Unsurprisingly, between my week days cramped with classes and my weekends consumed with travel, I have fallen quite far behind in my blog. In celebration of my wonderful mother’s birthday today, I thought I would take a few moments to share some more of my traveling experiences with her at home.
My first trip outside of the country of England was to Edinburgh, Scotland. Confusingly enough, the city is pronounced “Edinborough” by visitors, and even more confusingly “Edinburah” by the locals. After a couple of months of living in the UK, I’ve gained a better grasp on the pronunciation, but you try to keep track of where people are visiting when there are three different names for one city! I have a new found appreciation for visitors of Louisville.. I’ll try to keep Edinburgh in mind when I call out people who insist on saying “Looeyville” or even worse, “Lewisville,” once I return to the bluegrass in May!
Fortunately, Edinburgh is relatively close compared to many of the places I have traveled this semester. It only took a four hour train ride! This being our first independent trip of the semester, it did come with it’s fair share of trails and tribulations though. We began our trip with a stop at the great KFC, which is extremely popular here in the UK, for a nostalgic dinner from home before we set off. From this stop, the two male travel companions of the group were determined they knew a short cut to the train station… I hope you see where this story is leading us. Shocker! Our group of six quickly got lost in Grantham city, finding ourselves in a small subdivision where we came across one of our professors who gave us a heartbreaking reply that the train station was still far off. With a point in the right direction, the quickest speed walking we’ve ever done, and all the girls in the group biting their tongues, we reached the train station with only a minute to spare. To all my male readers, please learn to ask for directions!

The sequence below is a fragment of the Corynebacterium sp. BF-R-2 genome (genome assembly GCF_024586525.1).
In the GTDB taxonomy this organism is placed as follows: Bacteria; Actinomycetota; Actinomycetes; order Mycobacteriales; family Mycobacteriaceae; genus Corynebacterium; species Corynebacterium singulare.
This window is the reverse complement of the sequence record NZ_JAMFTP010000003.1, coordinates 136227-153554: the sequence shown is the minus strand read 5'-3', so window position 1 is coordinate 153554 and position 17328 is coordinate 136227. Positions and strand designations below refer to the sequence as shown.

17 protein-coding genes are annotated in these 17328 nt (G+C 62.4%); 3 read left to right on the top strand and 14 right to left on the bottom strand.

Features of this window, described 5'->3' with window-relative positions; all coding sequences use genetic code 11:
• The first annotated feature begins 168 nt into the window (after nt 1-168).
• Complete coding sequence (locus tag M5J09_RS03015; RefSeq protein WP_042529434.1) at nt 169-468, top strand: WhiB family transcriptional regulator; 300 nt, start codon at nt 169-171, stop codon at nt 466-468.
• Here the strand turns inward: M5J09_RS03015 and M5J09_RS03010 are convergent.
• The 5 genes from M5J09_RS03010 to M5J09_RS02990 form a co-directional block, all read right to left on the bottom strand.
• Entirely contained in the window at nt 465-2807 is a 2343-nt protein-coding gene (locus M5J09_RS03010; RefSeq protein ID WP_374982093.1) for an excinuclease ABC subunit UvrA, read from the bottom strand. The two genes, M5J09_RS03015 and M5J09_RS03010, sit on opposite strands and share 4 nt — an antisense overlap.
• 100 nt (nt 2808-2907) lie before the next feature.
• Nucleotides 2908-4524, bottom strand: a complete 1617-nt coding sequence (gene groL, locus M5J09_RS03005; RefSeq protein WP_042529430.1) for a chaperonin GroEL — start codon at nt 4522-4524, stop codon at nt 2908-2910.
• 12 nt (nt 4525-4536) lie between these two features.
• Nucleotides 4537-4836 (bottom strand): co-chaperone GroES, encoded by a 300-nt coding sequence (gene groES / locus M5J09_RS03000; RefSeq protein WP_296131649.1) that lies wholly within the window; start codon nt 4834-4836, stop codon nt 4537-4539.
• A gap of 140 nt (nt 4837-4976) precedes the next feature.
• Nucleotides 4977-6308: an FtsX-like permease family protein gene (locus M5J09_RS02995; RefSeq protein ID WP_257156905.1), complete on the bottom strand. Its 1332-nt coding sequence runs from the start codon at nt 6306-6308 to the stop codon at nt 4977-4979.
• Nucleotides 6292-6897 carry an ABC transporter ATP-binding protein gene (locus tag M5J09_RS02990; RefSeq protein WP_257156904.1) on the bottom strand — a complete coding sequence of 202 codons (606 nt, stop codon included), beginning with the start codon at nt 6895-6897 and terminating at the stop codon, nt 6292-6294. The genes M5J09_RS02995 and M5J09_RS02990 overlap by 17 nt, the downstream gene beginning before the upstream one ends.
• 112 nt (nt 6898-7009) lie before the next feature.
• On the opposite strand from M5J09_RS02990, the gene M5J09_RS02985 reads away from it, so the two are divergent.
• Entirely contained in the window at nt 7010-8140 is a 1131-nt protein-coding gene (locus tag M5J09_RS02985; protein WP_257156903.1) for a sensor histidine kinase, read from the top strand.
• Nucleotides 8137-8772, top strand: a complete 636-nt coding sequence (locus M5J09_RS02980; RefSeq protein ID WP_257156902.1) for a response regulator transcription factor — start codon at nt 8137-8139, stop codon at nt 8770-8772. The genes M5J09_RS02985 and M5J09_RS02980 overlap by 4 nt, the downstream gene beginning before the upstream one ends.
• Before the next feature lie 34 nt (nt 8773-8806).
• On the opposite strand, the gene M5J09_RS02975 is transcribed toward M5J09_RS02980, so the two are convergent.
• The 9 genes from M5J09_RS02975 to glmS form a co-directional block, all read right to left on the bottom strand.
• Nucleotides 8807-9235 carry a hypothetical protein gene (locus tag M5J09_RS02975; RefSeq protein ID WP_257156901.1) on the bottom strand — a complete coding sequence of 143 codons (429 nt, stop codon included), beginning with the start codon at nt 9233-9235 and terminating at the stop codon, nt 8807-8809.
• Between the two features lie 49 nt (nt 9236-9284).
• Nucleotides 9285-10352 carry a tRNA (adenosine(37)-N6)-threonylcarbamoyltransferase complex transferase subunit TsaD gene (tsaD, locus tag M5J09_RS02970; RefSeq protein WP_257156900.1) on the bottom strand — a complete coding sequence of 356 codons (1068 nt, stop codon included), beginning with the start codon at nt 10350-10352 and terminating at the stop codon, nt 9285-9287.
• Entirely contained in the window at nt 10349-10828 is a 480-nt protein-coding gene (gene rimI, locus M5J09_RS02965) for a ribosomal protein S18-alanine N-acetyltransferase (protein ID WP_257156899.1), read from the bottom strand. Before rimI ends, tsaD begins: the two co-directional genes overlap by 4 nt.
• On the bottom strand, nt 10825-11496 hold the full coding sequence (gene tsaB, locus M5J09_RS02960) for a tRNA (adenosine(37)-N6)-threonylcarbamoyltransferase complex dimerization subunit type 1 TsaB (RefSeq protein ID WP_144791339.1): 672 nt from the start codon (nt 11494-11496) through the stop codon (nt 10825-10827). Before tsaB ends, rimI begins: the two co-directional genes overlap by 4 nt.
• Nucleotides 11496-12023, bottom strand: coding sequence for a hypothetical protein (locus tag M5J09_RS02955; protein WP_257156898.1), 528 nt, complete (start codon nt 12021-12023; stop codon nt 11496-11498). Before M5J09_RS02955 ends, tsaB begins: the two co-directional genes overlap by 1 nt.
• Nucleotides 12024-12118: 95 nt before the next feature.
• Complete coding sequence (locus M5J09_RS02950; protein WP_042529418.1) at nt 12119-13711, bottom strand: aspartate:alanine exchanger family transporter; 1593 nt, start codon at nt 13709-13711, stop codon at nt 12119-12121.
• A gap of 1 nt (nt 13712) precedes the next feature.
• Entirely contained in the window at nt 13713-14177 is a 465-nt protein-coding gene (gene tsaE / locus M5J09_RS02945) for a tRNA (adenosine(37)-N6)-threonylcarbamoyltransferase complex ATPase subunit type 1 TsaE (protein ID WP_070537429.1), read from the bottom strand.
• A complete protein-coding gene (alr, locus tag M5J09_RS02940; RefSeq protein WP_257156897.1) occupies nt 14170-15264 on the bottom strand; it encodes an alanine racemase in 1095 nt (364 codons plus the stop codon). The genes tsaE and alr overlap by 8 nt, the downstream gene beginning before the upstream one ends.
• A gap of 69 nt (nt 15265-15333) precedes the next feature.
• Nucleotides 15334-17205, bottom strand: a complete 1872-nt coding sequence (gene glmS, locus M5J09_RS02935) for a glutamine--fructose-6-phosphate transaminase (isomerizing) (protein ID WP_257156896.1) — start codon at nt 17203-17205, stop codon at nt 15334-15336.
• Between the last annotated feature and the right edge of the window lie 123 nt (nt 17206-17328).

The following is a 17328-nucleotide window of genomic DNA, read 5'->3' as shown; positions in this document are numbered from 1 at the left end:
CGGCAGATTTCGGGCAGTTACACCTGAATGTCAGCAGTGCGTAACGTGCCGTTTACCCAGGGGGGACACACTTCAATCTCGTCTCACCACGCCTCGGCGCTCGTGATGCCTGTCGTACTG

Our late night arrival at the hostel was exciting, as this was our first true experience in the grimy and too public hostels we had heard so much about! Our hostel room of 10 beds was named “The Solar System Room,” with each bed having a planet name. Disappointingly enough, I was given the Moon, the only non-planet bed in the room! Despite that minor set back, and our Chinese roommates who seemed to only need two hour increments of sleep, waking us up with every entrance and exit, I loved our hostel! It was a great introduction to the hostel life I’ve been living on my travels ever since.
Much of our day in Edinburgh was rainy and cold, but we still managed to see much of the beautiful Old City side of this Scottish capital. We began the day hiking Arthur’s Seat, a group of volcanic crags, at 6:00 AM to watch the sun rise over the city. Hiking up muddy hills in the dark was no easy task, but the view at the top was well worth it.
View from the top of Arthur’s Seat before sunrise
After the sun rose on Edinburgh City
After cleaning ourselves up, we attempted to visit the Edinburgh Castle, but the unending rain and steep entry charge kept us from entering. The rest of our day consisted of finding neat places to escape the weather, including the Elephant House, a cafe where J.K. Rowling wrote the first Harry Potter novel. We stopped into the Central Library of Edinburgh for an exhibit on the Scot’s contributions to the World from A-Z. Random fact: The Scots invented Marmalade! Another place that caught our attention and kept us dry was the Writer’s Museum, which primarily focused on the lives of Robert Louis Stevenson, Sir Walter Scott, and Rabbie Burns. This weekend to Scotland was superbly timed actually, unbeknownst to us, as it fell on the day the Scottish celebrate Robert (Rabbie) Burns, the national poet of Scotland. The day before our trip, we celebrated our own Harlaxton Burn’s Night with traditional Haggis, Scotch Whiskey, and performances of Rabbie’s poems and songs (ex. Auld Lang Syne). Being able to continue our celebration with the Scots that weekend was a pleasant surprise of our visit. Our last stops of the day were to the National Museum of Scotland, possibly the most massive museum I’ve ever visited, ending with a typical college drink in the Library Bar of the University of Edinburgh.
Although it was a quick and wet visit, our trip to Scotland was nearly perfect! Our train ride home was even serenaded by old Scottish men drunkenly singing in the early AM, in between jabs at each other’s wives of course, all while I gazed upon the beautiful Scottish countryside. I would say we achieved a fairly authentic experience of our first country outside of England! Look below for some more pictures of my favorite sites we saw along the way. I’ll try to be more timely with my posts, so keep a look out!
University of Edinburgh (est. 1583) Library Bar
The Elephant House (birthplace of Harry Potter)
Lunch at The Elephant House, just like J.K. Rowling!
Allie and I in the National Museum of Scotland, dressed as Vikings of course!
Scott Monument, dedicated to Sir Walter Scott
Bank of Scotland, easily my favorite building in Scotland!